Attorney: Defamation lawsuit by Kentucky deputy who attended pro-Trump rally should be dismissed

Published 1:39 pm Tuesday, May 11, 2021

A Kentucky judge has received the final response from a group of Kentucky public defenders who were sued for defamation by Franklin County Sheriff’s Deputy Jeff Farmer who attended the Jan. 6 pro-Trump rally that preceded a mob siege of the U.S. Capitol.

Attorneys representing all five Franklin County public defenders filed the final response in an ongoing back-and-forth over whether a judge should dismiss the defamation lawsuit by Farmer.

Now Judge Karen Caldwell of the U.S. Eastern District of Kentucky will decide whether to grant or deny the defenders’ motion to dismiss the suit, which seeks more than $1 million in damages.

The defamation claim stems from a widely distributed letter the public defenders penned critical of Farmer’s attendance at the Jan. 6 pro-Trump rally that preceded a mob siege of the U.S. Capitol.

In the most recent filing, defenders’ counsel reasserts previous claims about alleged shortcomings in Farmer’s suit.

The response claims that Farmer’s counsel, led by Northern Kentucky attorney Chris Wiest, exaggerated what the public defenders wrote in their initial letter.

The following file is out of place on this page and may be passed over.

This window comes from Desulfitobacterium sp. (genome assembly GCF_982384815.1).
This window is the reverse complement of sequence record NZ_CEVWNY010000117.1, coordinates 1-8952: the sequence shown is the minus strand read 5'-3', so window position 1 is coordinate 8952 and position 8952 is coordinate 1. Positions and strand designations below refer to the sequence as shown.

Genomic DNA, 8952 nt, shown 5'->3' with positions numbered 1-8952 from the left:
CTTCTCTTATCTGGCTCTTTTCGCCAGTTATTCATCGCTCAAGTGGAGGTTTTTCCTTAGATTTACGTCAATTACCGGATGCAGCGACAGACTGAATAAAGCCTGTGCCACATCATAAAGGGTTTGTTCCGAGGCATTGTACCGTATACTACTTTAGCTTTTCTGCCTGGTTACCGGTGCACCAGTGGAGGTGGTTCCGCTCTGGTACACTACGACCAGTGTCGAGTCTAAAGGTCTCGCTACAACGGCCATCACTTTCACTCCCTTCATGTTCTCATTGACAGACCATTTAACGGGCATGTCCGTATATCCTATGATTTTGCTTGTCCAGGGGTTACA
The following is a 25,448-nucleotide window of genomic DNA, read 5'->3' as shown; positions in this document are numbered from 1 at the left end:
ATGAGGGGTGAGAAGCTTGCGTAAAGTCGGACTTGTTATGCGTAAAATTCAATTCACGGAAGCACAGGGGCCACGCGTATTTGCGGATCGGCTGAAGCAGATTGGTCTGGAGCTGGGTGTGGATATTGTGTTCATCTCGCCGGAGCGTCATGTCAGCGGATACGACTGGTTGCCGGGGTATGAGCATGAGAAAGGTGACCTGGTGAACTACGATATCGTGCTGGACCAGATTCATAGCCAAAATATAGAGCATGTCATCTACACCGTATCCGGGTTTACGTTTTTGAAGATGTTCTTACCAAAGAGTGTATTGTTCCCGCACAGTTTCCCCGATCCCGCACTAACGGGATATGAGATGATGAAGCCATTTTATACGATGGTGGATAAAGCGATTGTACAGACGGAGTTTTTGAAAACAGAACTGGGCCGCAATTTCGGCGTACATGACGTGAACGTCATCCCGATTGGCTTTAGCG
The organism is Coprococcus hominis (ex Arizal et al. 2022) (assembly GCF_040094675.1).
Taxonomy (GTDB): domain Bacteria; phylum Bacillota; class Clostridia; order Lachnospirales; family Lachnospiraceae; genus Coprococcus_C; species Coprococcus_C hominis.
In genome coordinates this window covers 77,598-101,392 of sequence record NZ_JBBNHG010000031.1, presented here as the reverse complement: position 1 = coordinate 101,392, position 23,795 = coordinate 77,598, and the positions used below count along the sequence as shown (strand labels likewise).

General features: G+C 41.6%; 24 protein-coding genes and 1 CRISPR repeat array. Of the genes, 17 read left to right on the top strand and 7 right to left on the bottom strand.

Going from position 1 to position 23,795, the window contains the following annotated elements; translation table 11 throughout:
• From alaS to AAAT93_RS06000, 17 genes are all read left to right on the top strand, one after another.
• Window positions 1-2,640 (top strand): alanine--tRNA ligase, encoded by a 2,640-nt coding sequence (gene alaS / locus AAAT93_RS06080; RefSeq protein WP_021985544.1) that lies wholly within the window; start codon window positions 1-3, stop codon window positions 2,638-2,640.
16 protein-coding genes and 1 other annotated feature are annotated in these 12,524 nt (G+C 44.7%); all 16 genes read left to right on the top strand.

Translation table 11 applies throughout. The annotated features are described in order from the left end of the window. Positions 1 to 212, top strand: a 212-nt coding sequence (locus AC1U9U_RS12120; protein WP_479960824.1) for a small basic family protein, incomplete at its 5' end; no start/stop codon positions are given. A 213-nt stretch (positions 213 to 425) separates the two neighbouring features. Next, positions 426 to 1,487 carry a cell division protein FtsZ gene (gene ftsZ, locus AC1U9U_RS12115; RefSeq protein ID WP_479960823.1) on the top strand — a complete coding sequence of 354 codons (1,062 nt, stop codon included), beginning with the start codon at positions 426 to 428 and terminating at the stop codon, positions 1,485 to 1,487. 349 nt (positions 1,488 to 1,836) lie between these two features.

Wiest said that the defenders’ letter included the “worst kind of lies” against Farmer.

The public defenders, through their attorney, say that none of the defenders’ claims are provably false. They also say that Farmer’s claim of “retaliation” against him is based not on the letter but on actions that were taken by others.

It adds that one test for Farmer’s defamation claim is whether the contents of the letter constituted an “adverse action” against him that would “deter a law enforcement officer of ordinary firmness” from political participation. Citing the fact that Farmer initiated political engagement with the public via social media and an interview with LEX18, the response indicated that he, along with other law enforcement and public officials officials, ought to have “thicker skin” when choosing to engage in political matters.